Metadata Report for BODC Series Reference Number 669377
No Problem Report Found in the Database
RAPID Cruise D279 150KHZ VMADCP Data Quality Report
Data visually inspected and found to be of good quality, with only a few isolated data spikes flagged.
Open Data supplied by Natural Environment Research Council (NERC)
You must always use the following attribution statement to acknowledge the source of the information: "Contains data supplied by Natural Environment Research Council."
RD Instruments- Ocean Surveyor 150kHz Vessel mounted ADCP.
|Vertical Resolution Cell Size3||Max. Range (m)1||Precision (cm/s)2|
|4m||325 - 350||30|
|8m||375 - 400||19|
|Vertical Resolution Cell Size3||Max.Range (m)1||Precision (cm/s)2|
|4m||200 - 250||12|
|8m||220 - 275||9|
1 Ranges at 1 to 5 knots ship speed are typical and vary with situation.
2 Single-ping standard deviation.
3 User's choice of depth cell size is not limited to the typical values specified.
- Velocity long-term accuracy (typical): ±1.0%, ±0.5cm/s
- Velocity range: -5 to 9m/s
- # of depth cells: 1 - 128
- Max ping rate: 1.5
Maximum altitude (precision <2cm/s): 600m
Echo Intensity Profile
Dynamic range: 80dB
Transducer & Hardware
Beam angle: 30°
Configuration: 4-beam phased array
Communications: RS-232 or RS-422 hex-ASCII or binary output at 1200 - 115,200 baud
Output power: 1000W
Temperature (mounted on transducer)
- Range: -5° to 45°C
- Precision: ±0.1°C
- Resolution: 0.03°
Operating temperature: -5° to 40°C (-5° to 45°C)*
Storage temperature: -30° to 50°C (-30° to 60°C)*
*later instruments have greater range.
RAPID D279 150kHz VMADCP processing
The adcp is mounted 1.75m port of the keel, 33m aft of the bow and at a depth of approximately 5m.
Data were logged using IBM DAS. The 150kHz ADCP was configured to sample over 120 second intervals, with 64 bins of 8m thickness, and a blank beyond transmit of 4m. Where shallow water was encountered, the ADCP was operated in bottom track (BT) mode, otherwise it was operated in water track (noBT) mode.
Data Originator's Processing
Data were processed using the following scripts:
adpexec0: read raw data into P* format from the RVS level C; split into gridded depth dependent and non-gridded depth independent files; scale velocities to cm/s and amplitudes by 0.45 into dB; perform nominal edits and adjust bin depths to correct levels.
adpexec1: correct data timebase.
adpexec2_clock: merge data with Ashtech-gyro difference file and correct headings.
adpexec3: apply calibration values to the velocities, scaling speed by A and rotating directions by phi.
adpexec4: calculate absolute velocities by merging with bestnav navigation data and removing ship's speed over ground.
The ADCP uses its own clock that drifts by a few seconds per day. To correct this to match the ship's master clock, careful track was kept of the deviations between the two clocks. Data were processed in daily chunks and the clock corrections applied by linear interpolation from selected values spanning the day.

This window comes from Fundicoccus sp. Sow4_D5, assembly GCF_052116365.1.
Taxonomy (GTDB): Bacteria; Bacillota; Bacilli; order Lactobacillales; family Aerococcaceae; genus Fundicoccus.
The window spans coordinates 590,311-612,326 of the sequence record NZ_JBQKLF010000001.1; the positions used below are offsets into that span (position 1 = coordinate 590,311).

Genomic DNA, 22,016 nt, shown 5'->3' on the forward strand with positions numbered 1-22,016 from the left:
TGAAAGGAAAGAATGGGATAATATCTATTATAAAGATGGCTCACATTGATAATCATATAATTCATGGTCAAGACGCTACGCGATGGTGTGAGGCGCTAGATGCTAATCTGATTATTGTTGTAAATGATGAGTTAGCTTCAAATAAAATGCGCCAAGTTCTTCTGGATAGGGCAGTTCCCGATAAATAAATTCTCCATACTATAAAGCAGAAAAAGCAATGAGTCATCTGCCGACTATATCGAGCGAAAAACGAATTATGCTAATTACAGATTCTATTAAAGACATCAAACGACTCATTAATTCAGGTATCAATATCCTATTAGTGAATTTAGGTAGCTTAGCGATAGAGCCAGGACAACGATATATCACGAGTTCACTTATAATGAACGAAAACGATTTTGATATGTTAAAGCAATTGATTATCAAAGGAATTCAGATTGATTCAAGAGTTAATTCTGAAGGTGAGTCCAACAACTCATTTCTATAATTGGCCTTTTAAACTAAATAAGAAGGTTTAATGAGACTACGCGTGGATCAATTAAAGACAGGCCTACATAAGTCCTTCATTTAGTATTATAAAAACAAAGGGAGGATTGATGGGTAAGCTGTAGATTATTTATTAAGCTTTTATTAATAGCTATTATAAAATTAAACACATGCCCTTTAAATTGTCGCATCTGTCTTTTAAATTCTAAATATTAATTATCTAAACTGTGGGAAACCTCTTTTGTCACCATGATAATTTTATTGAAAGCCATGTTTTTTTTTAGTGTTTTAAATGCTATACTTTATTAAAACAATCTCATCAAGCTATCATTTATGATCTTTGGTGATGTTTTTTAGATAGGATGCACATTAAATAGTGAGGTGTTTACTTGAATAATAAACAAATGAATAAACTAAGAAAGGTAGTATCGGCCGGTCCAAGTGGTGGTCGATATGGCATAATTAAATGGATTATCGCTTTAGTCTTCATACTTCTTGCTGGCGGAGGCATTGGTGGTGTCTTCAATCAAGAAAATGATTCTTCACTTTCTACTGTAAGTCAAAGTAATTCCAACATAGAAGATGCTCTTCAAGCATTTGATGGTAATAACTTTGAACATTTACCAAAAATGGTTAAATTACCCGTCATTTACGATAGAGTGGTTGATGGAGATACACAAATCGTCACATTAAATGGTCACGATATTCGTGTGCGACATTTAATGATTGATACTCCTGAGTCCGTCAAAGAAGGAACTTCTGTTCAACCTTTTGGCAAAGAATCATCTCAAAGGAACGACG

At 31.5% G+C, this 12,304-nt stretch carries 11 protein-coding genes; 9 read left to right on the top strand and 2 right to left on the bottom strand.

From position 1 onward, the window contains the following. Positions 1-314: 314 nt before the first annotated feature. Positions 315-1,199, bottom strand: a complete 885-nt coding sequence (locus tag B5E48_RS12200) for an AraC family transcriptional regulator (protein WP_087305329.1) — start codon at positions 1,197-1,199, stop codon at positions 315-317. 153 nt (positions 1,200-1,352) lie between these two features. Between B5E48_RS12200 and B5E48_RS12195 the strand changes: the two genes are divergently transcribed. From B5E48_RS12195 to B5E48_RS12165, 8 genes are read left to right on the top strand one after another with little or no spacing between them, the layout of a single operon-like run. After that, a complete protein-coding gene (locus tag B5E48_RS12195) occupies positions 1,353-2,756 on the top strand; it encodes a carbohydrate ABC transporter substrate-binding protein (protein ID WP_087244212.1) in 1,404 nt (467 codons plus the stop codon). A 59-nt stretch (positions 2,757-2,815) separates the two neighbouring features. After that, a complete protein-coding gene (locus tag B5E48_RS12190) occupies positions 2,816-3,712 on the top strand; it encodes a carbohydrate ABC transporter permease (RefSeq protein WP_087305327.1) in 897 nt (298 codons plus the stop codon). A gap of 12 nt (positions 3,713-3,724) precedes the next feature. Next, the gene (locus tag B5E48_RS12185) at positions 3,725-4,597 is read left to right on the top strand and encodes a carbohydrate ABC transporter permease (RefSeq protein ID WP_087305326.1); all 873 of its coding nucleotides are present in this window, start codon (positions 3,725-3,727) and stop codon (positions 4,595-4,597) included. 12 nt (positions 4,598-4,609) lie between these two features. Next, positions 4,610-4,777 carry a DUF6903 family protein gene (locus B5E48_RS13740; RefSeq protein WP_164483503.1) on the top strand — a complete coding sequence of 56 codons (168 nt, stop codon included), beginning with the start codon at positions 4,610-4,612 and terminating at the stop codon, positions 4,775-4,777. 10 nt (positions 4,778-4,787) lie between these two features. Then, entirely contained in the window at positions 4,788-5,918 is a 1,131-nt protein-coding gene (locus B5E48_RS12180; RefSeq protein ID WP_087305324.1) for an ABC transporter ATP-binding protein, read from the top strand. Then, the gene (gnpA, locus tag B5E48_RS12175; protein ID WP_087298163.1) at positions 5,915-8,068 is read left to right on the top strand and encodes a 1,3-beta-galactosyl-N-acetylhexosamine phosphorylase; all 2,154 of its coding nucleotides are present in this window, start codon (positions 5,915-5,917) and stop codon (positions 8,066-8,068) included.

Calibration was undertaken using the following procedure:
- run through the normal processing steps as described above, with A=1 and phi=0 in adpexec3
- convert bottomew/bottomns into speed and direction
- convert ve/vn into speed and direction
- calculate A (=shipspd/botspd) and phi (=shipdirn-botdirn)
- select a valid subset of data and calculate mean A and phi
The calibration of the instrument relies on the collection of bottom track data, where the velocity of the bottom relative to the ship can be measured in water depths less than 1000m. This reduces the amount of data collected in the rest of the water column and therefore increases the noise in the measurements. Consequently, the instrument is swapped into bottom tracking mode only when appropriate.
It was noted that plots of absolute velocity vectors against time showed clear differences between on and off station. This is an indication of poor calibration. Examination of all bottom track data assembled together produced inconsistent estimates for A and phi. Consequently, because of the quality of the calibration for the 75kHz, it was decided to use that instrument to calibrate the 150kHz.
Comparison of aveaged relative velocities from the 150kHz and 75kHz ADCPs led to correction terms: dA = 0.985 (0.0142,104) and dphi = 0.0887 (0.71,94) and therefore an overall set of values of A = 0.9977 and phi = -0.2807.
Considerable problems were encountered in switching the ADCP on at the start of the cruise. On restart the slave synchronisation instruction was omitted and bottom tracking was permanently on.
BODC post-processing and screening
The data were converted from P* format into BODC internal format (QXF) to allow use of in-house visualisation tools.
Reformatted data were visually checked using the in-house editor EDSERPLO. No data values were edited or deleted. Flagging was achieved by modification of the associated quality control flag to 'M' for suspect values and 'N' for nulls.
Once quality control screening was complete, the data were archived in the BODC National Oceanographic Database and the associated metadata were loaded into an ORACLE Relational Database Management System.
Rapid Climate Change (RAPID) Programme
Rapid Climate Change (RAPID) is a £20 million, six-year (2001-2007) programme of the Natural Environment Research Council (NERC). The programme aims to improve our ability to quantify the probability and magnitude of future rapid change in climate, with a main (but not exclusive) focus on the role of the Atlantic Ocean's Thermohaline Circulation.
- To establish a pre-operational prototype system to continuously observe the strength and structure of the Atlantic Meridional Overturning Circulation (MOC).
- To support long-term direct observations of water, heat, salt, and ice transports at critical locations in the northern North Atlantic, to quantify the atmospheric and other (e.g. river run-off, ice sheet discharge) forcing of these transports, and to perform process studies of ocean mixing at northern high latitudes.
- To construct well-calibrated and time-resolved palaeo data records of past climate change, including error estimates, with a particular emphasis on the quantification of the timing and magnitude of rapid change at annual to centennial time-scales.
- To develop and use high-resolution physical models to synthesise observational data.